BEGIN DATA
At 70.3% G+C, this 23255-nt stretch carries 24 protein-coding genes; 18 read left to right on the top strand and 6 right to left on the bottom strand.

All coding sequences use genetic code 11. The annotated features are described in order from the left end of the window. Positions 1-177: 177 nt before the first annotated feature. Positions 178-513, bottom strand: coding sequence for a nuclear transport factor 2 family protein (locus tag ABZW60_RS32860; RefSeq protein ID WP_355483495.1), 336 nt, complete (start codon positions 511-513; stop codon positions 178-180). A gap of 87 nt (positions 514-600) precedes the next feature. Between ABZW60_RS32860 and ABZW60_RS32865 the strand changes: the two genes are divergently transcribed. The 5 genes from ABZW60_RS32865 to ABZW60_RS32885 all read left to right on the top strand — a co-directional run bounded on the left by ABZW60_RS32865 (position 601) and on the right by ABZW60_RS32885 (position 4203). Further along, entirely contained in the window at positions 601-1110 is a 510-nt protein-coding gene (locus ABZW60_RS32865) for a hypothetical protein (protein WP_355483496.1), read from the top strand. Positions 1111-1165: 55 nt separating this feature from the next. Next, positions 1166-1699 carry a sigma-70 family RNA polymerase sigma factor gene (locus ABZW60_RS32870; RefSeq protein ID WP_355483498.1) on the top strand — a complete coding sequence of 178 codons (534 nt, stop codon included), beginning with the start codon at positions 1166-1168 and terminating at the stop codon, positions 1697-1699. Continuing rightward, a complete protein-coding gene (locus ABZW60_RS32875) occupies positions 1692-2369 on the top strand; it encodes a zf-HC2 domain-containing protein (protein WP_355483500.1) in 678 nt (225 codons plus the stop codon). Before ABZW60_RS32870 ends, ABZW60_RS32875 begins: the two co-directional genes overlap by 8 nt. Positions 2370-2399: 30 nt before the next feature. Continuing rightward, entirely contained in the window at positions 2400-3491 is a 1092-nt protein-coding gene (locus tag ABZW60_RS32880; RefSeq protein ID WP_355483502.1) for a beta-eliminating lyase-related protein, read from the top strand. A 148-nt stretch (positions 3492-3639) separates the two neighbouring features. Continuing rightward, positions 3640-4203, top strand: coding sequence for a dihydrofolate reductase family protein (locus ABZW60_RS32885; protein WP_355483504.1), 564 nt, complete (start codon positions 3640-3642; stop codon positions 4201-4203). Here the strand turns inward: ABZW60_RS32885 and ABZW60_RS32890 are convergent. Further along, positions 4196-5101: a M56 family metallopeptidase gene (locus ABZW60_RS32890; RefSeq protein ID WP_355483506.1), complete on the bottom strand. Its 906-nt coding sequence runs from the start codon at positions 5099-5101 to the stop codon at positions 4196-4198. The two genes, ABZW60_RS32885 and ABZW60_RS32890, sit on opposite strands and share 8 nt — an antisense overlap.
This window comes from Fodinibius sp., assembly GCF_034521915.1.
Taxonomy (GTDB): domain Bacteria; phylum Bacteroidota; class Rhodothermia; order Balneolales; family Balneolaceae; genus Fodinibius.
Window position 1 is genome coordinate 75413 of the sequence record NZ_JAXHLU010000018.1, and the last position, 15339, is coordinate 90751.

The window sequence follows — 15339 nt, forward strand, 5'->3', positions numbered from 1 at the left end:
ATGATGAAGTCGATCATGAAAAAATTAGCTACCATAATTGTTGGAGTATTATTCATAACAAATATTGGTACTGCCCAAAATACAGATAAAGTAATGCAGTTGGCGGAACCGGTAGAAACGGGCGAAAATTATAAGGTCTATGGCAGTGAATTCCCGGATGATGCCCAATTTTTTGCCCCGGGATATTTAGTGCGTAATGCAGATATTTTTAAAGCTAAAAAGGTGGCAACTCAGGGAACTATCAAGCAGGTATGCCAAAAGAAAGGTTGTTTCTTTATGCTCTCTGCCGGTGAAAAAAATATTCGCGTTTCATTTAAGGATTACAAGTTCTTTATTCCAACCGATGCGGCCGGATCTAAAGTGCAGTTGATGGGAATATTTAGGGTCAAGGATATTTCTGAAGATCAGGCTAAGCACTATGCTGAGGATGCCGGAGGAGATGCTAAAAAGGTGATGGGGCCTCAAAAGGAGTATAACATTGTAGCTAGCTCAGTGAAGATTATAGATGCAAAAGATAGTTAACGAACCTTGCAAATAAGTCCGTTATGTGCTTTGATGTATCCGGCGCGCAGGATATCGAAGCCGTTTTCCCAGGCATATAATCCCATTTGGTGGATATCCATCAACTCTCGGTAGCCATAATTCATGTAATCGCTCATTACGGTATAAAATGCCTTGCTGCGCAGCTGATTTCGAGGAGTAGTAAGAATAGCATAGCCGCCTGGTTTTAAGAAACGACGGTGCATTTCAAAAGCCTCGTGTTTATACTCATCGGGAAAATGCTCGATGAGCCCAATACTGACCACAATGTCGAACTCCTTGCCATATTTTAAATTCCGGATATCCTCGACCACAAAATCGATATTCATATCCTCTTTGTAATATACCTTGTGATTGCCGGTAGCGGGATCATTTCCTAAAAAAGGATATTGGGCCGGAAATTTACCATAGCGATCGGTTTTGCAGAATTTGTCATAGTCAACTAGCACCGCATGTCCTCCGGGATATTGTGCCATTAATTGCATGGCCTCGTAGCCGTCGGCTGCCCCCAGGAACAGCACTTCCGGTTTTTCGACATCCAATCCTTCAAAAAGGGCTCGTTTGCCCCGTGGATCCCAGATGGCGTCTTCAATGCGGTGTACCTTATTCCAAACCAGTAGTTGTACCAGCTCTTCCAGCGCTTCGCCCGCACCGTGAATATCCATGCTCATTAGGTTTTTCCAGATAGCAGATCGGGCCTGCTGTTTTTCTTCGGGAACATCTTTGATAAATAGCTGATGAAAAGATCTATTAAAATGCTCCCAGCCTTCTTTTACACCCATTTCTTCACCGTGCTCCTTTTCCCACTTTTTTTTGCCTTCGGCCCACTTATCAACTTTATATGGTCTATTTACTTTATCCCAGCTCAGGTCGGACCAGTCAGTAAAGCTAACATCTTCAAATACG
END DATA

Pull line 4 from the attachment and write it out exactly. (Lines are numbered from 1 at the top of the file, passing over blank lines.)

Taxonomy (GTDB): domain Bacteria; phylum Bacteroidota; class Rhodothermia; order Balneolales; family Balneolaceae; genus Fodinibius.